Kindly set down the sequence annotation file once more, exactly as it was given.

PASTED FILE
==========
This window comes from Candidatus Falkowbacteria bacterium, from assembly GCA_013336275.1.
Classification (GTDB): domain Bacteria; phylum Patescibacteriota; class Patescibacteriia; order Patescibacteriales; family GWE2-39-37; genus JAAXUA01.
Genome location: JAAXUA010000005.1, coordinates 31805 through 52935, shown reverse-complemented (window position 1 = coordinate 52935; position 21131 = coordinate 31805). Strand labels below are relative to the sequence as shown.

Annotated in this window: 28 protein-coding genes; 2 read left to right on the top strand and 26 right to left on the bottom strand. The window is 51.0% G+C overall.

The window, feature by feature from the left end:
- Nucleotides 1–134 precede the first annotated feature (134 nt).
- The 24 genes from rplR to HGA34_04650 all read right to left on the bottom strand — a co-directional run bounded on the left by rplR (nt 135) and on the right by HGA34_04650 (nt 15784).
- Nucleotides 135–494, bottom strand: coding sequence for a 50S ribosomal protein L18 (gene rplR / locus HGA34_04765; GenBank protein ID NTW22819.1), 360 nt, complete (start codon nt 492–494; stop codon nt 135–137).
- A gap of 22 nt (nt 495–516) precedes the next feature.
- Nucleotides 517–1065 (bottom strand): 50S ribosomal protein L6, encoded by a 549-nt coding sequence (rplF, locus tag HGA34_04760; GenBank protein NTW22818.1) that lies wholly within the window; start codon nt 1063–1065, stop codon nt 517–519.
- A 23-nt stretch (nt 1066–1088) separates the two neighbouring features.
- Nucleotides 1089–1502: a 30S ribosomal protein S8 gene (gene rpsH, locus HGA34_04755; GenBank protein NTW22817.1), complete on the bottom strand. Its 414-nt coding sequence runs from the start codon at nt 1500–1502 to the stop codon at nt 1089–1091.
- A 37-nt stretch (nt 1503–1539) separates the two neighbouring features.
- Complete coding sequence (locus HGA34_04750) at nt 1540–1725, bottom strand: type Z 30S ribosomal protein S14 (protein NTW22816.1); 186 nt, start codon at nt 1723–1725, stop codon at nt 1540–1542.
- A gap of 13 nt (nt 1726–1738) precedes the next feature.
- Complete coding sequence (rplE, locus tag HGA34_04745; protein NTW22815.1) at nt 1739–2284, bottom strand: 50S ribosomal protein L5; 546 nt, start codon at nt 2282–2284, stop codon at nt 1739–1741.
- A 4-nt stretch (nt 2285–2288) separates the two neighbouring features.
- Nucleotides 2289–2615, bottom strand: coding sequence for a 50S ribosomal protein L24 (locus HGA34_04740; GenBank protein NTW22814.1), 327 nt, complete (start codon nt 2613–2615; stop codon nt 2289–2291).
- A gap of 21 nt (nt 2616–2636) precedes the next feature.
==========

This window comes from Candidatus Falkowbacteria bacterium, from assembly GCA_013336275.1.
Classification (GTDB): domain Bacteria; phylum Patescibacteriota; class Patescibacteriia; order Patescibacteriales; family GWE2-39-37; genus JAAXUA01.
Genome location: JAAXUA010000005.1, coordinates 31805 through 52935, shown reverse-complemented (window position 1 = coordinate 52935; position 21131 = coordinate 31805). Strand labels below are relative to the sequence as shown.

Annotated in this window: 28 protein-coding genes; 2 read left to right on the top strand and 26 right to left on the bottom strand. The window is 51.0% G+C overall.

The window, feature by feature from the left end:
- Nucleotides 1–134 precede the first annotated feature (134 nt).
- The 24 genes from rplR to HGA34_04650 all read right to left on the bottom strand — a co-directional run bounded on the left by rplR (nt 135) and on the right by HGA34_04650 (nt 15784).
- Nucleotides 135–494, bottom strand: coding sequence for a 50S ribosomal protein L18 (gene rplR / locus HGA34_04765; GenBank protein ID NTW22819.1), 360 nt, complete (start codon nt 492–494; stop codon nt 135–137).
- A gap of 22 nt (nt 495–516) precedes the next feature.
- Nucleotides 517–1065 (bottom strand): 50S ribosomal protein L6, encoded by a 549-nt coding sequence (rplF, locus tag HGA34_04760; GenBank protein NTW22818.1) that lies wholly within the window; start codon nt 1063–1065, stop codon nt 517–519.
- A 23-nt stretch (nt 1066–1088) separates the two neighbouring features.
- Nucleotides 1089–1502: a 30S ribosomal protein S8 gene (gene rpsH, locus HGA34_04755; GenBank protein NTW22817.1), complete on the bottom strand. Its 414-nt coding sequence runs from the start codon at nt 1500–1502 to the stop codon at nt 1089–1091.
- A 37-nt stretch (nt 1503–1539) separates the two neighbouring features.
- Complete coding sequence (locus HGA34_04750) at nt 1540–1725, bottom strand: type Z 30S ribosomal protein S14 (protein NTW22816.1); 186 nt, start codon at nt 1723–1725, stop codon at nt 1540–1542.
- A gap of 13 nt (nt 1726–1738) precedes the next feature.
- Complete coding sequence (rplE, locus tag HGA34_04745; protein NTW22815.1) at nt 1739–2284, bottom strand: 50S ribosomal protein L5; 546 nt, start codon at nt 2282–2284, stop codon at nt 1739–1741.
- A 4-nt stretch (nt 2285–2288) separates the two neighbouring features.
- Nucleotides 2289–2615, bottom strand: coding sequence for a 50S ribosomal protein L24 (locus HGA34_04740; GenBank protein NTW22814.1), 327 nt, complete (start codon nt 2613–2615; stop codon nt 2289–2291).
- A gap of 21 nt (nt 2616–2636) precedes the next feature.